The ultimate experience of the protagonist of In a Strange Room is that of loneliness; that, too, is Forster's abiding condition. Both In a Strange Room and Arctic Summer end beside a grave; both dramatise the imperative to turns one's back on the grave and continue the quest.
As Galgut enables us to see, Forster cherished a life-long affection for, even infatuation with Masood, a heterosexual man who permitted, even encouraged, his love, without reciprocating it physically. It was Masood who urged Forster to write a novel about India; and he, we feel, is at the centre of the novel that gets written. 
Masood was clearly an immensely important presence in Forster's life. Yet, ultimately, the relationship left Forster unsatisfied: through no fault of his own, Masood could not give Forster what he wanted, which was a full physical relationship.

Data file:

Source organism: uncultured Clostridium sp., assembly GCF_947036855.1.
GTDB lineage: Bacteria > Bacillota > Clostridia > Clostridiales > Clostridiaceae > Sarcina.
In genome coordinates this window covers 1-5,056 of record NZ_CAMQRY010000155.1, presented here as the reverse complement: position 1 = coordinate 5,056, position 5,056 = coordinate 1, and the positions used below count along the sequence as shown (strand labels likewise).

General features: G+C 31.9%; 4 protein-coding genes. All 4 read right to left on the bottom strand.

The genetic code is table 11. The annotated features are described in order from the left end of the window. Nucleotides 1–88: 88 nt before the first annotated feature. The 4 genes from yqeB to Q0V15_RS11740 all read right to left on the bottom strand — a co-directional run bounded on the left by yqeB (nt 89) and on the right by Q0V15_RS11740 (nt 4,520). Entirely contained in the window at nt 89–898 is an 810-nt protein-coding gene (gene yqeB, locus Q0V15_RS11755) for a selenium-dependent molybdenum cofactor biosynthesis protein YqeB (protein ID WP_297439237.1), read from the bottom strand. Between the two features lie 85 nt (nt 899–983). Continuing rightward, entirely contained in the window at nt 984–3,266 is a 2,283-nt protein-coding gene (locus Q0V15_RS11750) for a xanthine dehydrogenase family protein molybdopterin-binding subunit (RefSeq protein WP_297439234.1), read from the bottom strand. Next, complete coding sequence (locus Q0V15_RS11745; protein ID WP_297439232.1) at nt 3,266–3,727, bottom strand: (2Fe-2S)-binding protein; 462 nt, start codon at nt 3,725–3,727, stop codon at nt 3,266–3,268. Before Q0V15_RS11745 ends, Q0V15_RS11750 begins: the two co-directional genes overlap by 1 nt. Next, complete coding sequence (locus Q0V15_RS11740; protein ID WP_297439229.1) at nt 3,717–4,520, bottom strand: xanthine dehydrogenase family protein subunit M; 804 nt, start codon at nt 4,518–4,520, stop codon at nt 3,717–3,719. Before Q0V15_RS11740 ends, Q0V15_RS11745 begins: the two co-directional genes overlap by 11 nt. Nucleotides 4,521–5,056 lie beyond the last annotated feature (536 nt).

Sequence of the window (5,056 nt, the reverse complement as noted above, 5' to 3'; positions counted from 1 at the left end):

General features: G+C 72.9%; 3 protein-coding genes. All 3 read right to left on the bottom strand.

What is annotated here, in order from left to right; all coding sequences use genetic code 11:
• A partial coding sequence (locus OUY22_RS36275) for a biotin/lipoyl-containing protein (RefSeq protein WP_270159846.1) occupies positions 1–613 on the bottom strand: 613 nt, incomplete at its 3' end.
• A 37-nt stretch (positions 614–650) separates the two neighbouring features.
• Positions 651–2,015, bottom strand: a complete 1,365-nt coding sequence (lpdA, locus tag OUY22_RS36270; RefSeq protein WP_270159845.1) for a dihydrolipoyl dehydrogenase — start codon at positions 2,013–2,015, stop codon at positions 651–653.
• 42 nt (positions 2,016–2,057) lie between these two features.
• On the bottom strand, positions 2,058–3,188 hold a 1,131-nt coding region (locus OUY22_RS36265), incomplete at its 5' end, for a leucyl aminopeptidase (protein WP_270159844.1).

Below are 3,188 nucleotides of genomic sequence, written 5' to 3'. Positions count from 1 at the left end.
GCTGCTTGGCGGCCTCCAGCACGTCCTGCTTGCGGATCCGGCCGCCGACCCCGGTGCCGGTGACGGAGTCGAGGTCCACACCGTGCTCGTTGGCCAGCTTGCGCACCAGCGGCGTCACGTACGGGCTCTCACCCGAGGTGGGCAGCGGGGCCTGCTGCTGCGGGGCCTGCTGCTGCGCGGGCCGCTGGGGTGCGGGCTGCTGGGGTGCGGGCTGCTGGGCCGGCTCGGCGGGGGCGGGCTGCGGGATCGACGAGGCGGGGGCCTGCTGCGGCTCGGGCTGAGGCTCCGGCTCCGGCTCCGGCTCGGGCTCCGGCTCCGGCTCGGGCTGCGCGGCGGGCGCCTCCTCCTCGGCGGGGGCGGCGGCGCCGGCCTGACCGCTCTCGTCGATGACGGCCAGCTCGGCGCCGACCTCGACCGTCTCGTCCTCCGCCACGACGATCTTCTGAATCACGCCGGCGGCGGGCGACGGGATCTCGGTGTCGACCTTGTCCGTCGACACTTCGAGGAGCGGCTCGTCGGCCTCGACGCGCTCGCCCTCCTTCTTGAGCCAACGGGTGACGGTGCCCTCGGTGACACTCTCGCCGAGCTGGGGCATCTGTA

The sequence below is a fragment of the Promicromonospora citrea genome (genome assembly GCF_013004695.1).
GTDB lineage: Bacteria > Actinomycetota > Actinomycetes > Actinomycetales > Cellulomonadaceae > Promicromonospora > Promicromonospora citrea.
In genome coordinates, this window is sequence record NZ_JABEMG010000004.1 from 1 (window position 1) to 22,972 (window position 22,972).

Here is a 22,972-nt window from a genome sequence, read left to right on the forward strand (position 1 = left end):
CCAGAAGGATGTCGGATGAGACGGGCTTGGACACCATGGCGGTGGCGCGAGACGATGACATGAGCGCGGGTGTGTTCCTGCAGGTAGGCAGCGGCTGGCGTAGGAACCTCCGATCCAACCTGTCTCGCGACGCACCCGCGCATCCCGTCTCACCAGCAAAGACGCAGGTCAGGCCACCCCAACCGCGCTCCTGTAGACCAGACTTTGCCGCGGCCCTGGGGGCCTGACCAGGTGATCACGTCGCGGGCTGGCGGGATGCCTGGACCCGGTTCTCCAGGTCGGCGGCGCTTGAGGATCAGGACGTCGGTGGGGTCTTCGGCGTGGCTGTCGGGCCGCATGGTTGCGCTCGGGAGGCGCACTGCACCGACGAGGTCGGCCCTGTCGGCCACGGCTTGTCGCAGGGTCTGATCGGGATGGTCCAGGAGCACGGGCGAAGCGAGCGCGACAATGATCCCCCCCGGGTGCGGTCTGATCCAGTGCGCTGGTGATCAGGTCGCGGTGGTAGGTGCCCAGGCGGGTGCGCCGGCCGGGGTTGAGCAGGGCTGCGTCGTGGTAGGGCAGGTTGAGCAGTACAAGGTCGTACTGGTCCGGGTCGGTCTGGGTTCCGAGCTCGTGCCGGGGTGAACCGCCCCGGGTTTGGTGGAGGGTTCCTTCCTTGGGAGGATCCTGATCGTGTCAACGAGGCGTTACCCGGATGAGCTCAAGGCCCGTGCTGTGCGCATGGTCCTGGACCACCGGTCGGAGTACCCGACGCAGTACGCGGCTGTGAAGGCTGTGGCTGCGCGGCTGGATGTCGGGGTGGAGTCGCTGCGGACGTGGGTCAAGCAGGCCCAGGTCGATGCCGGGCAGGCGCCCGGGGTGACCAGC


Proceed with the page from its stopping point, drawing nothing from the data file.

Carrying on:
It is also clear from Galgut's vivid recreation of their relationship that Masood, though effusively affectionate, was somewhat dilatory in demonstration of that affection - for example, in a simple matter like helping Forster with the practical details of Indian life that he needed for his novel. Masood is warm, demonstrative, generous - but, perhaps understandably, preoccupied with his practical world. 
This account of an affectionate but uncommitted relationship provides a foil to the poignant story of Forster's involvement with the Egyptian tram conductor, Mohammed. 
Mohammed, too, is in essence heterosexual; but he is more responsive, or perhaps just more obliging or even needy - in any case, more inclined to submit to Forster's desires. 
This, the most moving part of the novel, dramatises a mutual need that is yet very differently based: Forster's need is emotional and sexual, Mohammed's perhaps financial but also, arguably, based on the deference of the colonial subject to the colonial master - though that aspect is much more prevalent and explicit in Forster's frankly mercenary relation with the young barber, Kanaya, at the court of the Maharaj of Dewas, whose private secretary Forster was for a while.